Your Friend Forever, A. Lincoln by Charles B. Strozier

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Great thinkers like Aristotle, Cicero and Montaigne in their own cogitation concur that the highest form of human relationships is a friendship between two men. Cicero offers that it is a kind of nobility and Montaigne adds that it is a form of spirituality. Charles Strozier’s study of Abraham Lincoln’s friendship with Joshua Speed speaks to this enduring noble and spiritual nature of friendship. More than 15,000 monographs have been published on the US 16th president. This is perhaps the first in-depth research of his friendship with Speed.

The future president was a perennial melancholic. His depression was deep and chronic. He grew up sad and suffered sadness throughout deaths and tragedies. His mother died when he was nine years old. After Ann Rutledge, his one true love, died he fell into a dark precipice and never climbed out. Two of his sons, Eddy and Willie, died as pre-teens and on each occasion Lincoln was inconsolable. Every portrait we have of Lincoln shows wrinkles of sadness; even his faint smiles are lined with melancholy.

Lincoln was 26 when he found his ways to Springfield, Illinois. He was full of wit and ambition but emptied of resources and recognition. Speed was a store owner when they met. They shared a room and a bed for four years above the store. Like most friendships, it is a mystery why two very different individuals in personality, temperament, education, background and class became friends. Like all friendships, theirs evolved into an intimate relationship. In our gay-obsessed culture much has been made recently that Lincoln and Speed slept together. Few even suggest that they had a homosexual relationship. Nonsense! There is absolutely no evidence of that. Lincoln himself offered their sleeping arrangement without hints of concealment. It was simply the social morale of the 1800’s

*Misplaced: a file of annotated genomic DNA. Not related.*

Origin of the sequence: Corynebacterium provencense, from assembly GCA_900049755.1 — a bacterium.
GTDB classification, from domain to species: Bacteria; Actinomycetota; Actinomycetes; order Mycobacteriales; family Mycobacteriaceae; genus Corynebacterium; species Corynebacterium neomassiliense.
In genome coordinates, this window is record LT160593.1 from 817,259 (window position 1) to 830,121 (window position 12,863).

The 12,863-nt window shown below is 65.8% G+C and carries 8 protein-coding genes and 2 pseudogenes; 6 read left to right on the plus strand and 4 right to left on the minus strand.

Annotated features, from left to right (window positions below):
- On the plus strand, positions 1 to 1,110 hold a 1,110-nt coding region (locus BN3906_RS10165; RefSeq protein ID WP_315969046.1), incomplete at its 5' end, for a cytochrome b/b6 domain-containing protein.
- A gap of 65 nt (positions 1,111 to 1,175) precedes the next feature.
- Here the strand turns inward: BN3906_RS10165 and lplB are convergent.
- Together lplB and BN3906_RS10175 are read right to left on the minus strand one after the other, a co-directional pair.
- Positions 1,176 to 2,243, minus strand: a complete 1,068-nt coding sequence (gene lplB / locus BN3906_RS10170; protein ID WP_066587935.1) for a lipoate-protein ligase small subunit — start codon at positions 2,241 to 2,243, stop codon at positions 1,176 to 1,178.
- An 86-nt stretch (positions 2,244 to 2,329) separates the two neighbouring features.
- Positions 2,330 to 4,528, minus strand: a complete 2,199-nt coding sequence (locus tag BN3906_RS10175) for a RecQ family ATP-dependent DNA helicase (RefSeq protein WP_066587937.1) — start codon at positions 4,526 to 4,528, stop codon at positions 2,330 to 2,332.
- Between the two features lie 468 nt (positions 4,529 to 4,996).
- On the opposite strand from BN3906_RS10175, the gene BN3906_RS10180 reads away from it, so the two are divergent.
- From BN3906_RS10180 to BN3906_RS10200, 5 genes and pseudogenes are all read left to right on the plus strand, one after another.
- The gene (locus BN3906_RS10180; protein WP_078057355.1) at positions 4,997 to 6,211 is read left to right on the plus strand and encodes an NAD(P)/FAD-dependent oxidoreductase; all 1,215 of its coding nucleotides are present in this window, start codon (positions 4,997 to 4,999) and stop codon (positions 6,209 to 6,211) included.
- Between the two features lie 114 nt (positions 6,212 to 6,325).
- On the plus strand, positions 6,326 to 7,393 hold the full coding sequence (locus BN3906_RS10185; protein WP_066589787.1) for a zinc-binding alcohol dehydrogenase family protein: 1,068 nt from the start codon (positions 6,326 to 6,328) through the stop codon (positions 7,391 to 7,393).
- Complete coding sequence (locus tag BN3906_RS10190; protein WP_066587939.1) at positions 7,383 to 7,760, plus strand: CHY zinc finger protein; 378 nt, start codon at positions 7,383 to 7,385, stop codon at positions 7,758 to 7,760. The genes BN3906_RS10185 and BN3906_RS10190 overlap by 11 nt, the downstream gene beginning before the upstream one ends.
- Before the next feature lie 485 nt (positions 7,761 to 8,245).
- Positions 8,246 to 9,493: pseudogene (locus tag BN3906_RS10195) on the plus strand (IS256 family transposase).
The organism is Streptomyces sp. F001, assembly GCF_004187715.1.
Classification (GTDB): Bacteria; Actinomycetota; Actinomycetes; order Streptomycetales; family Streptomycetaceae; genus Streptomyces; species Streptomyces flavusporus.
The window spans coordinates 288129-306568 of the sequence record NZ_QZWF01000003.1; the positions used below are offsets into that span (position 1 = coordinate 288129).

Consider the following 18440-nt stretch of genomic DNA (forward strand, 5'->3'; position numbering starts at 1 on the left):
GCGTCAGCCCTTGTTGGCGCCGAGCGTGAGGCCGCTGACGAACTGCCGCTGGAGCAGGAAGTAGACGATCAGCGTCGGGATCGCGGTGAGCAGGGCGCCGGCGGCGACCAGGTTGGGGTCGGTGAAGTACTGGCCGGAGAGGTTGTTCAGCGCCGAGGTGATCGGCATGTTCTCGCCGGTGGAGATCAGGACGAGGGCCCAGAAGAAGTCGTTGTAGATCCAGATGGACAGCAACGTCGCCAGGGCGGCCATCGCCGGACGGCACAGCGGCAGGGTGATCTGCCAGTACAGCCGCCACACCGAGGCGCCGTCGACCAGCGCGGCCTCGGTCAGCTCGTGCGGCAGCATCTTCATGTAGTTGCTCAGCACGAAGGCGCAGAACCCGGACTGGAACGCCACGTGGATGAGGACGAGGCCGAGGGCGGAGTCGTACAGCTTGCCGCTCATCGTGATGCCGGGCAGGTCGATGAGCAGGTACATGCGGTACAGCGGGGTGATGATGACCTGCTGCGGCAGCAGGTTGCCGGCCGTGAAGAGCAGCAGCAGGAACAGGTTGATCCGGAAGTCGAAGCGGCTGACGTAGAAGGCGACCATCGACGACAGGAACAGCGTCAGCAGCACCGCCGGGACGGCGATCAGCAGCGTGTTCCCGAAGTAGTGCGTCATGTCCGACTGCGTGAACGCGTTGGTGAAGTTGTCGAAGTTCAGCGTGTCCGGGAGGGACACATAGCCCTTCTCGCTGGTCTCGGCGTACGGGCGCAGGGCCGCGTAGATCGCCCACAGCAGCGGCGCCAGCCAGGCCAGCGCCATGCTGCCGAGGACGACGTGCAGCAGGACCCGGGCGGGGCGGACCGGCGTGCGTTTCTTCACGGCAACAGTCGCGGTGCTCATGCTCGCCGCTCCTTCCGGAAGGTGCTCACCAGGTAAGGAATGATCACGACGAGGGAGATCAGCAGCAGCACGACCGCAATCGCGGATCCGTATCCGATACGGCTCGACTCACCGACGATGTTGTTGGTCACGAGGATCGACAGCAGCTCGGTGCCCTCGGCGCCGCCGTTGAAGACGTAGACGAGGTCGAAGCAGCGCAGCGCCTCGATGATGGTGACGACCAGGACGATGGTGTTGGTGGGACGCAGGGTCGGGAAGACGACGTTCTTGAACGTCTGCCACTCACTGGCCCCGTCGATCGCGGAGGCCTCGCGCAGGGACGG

Their friendship was platonic and intimate. The two friends spent many an evening in the back of the store with others bantering ideas, trading stories, and telling jokes. But Speed was the only one with whom Lincoln shared his inner most thoughts. Often Speed traveled with Lincoln on his legal circuits because he wanted to be with his friend. When alone, they talked about their fears and desires, loves and dreams, worries and anxieties, failures and ambitions. Their private letters reveal a mutual sanctuary where two friends found solace of comfort and joy. Strozier writes that they found “a recognition of self” in the other. Like many friendships, theirs was not between equals. Speed was at awe with the future president, but it was Lincoln who received more from Speed. His offerings became a “healing balm” that nursed Lincoln’s chronic depression and interior turmoil. Viscerally generous, both were affable in their alacrity. Speed’s giving included the warmth of his family. It was his mother Lucy who gave Lincoln a bible and made him promise to read it daily. From this encounter, Lincoln cultivated a God-thought life. In public and private, his syntax permeated with divine and Biblical references.

Like all friendships, theirs had highs and ebbs. After Lincoln became president, they grew apart. The notion that Speed’s family owned slaves certainly was part of it. Nevertheless, their friendship endeavored to the end. As Lincoln signed his letters to Speed, “your friend, forever.” Others may muse about friendship – they actually lived and enjoyed an enduring, intimate relationship. Lincoln wrote to Speed that if they were not friends, “we have no pleasures.”

Columbia University Press, NY 2016